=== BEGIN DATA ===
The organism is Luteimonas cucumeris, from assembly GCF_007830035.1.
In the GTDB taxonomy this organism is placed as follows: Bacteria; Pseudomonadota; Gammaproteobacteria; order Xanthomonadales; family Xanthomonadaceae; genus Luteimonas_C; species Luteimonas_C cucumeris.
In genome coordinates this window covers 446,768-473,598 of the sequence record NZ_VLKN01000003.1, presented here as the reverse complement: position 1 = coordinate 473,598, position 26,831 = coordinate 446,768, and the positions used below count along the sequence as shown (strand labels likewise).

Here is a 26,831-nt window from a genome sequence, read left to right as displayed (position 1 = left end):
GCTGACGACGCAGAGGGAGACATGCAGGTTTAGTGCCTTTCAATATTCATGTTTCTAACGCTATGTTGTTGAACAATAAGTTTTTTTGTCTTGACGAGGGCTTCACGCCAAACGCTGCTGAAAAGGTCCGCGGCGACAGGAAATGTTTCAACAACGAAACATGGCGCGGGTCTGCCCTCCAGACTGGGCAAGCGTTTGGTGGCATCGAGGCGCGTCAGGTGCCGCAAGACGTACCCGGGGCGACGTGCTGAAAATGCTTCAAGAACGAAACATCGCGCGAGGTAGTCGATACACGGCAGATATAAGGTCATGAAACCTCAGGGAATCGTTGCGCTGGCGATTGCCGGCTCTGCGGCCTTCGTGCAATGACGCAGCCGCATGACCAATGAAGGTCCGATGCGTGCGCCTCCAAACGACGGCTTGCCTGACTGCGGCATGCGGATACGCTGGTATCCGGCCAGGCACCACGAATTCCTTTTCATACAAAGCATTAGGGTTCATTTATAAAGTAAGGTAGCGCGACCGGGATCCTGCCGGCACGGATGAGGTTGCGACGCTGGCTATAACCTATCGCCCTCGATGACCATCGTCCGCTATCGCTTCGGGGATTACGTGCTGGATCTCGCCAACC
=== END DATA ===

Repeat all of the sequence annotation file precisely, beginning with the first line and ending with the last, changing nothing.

The organism is Luteimonas cucumeris, from assembly GCF_007830035.1.
In the GTDB taxonomy this organism is placed as follows: Bacteria; Pseudomonadota; Gammaproteobacteria; order Xanthomonadales; family Xanthomonadaceae; genus Luteimonas_C; species Luteimonas_C cucumeris.
In genome coordinates this window covers 446,768-473,598 of the sequence record NZ_VLKN01000003.1, presented here as the reverse complement: position 1 = coordinate 473,598, position 26,831 = coordinate 446,768, and the positions used below count along the sequence as shown (strand labels likewise).

Here is a 26,831-nt window from a genome sequence, read left to right as displayed (position 1 = left end):
GCTGACGACGCAGAGGGAGACATGCAGGTTTAGTGCCTTTCAATATTCATGTTTCTAACGCTATGTTGTTGAACAATAAGTTTTTTTGTCTTGACGAGGGCTTCACGCCAAACGCTGCTGAAAAGGTCCGCGGCGACAGGAAATGTTTCAACAACGAAACATGGCGCGGGTCTGCCCTCCAGACTGGGCAAGCGTTTGGTGGCATCGAGGCGCGTCAGGTGCCGCAAGACGTACCCGGGGCGACGTGCTGAAAATGCTTCAAGAACGAAACATCGCGCGAGGTAGTCGATACACGGCAGATATAAGGTCATGAAACCTCAGGGAATCGTTGCGCTGGCGATTGCCGGCTCTGCGGCCTTCGTGCAATGACGCAGCCGCATGACCAATGAAGGTCCGATGCGTGCGCCTCCAAACGACGGCTTGCCTGACTGCGGCATGCGGATACGCTGGTATCCGGCCAGGCACCACGAATTCCTTTTCATACAAAGCATTAGGGTTCATTTATAAAGTAAGGTAGCGCGACCGGGATCCTGCCGGCACGGATGAGGTTGCGACGCTGGCTATAACCTATCGCCCTCGATGACCATCGTCCGCTATCGCTTCGGGGATTACGTGCTGGATCTCGCCAACC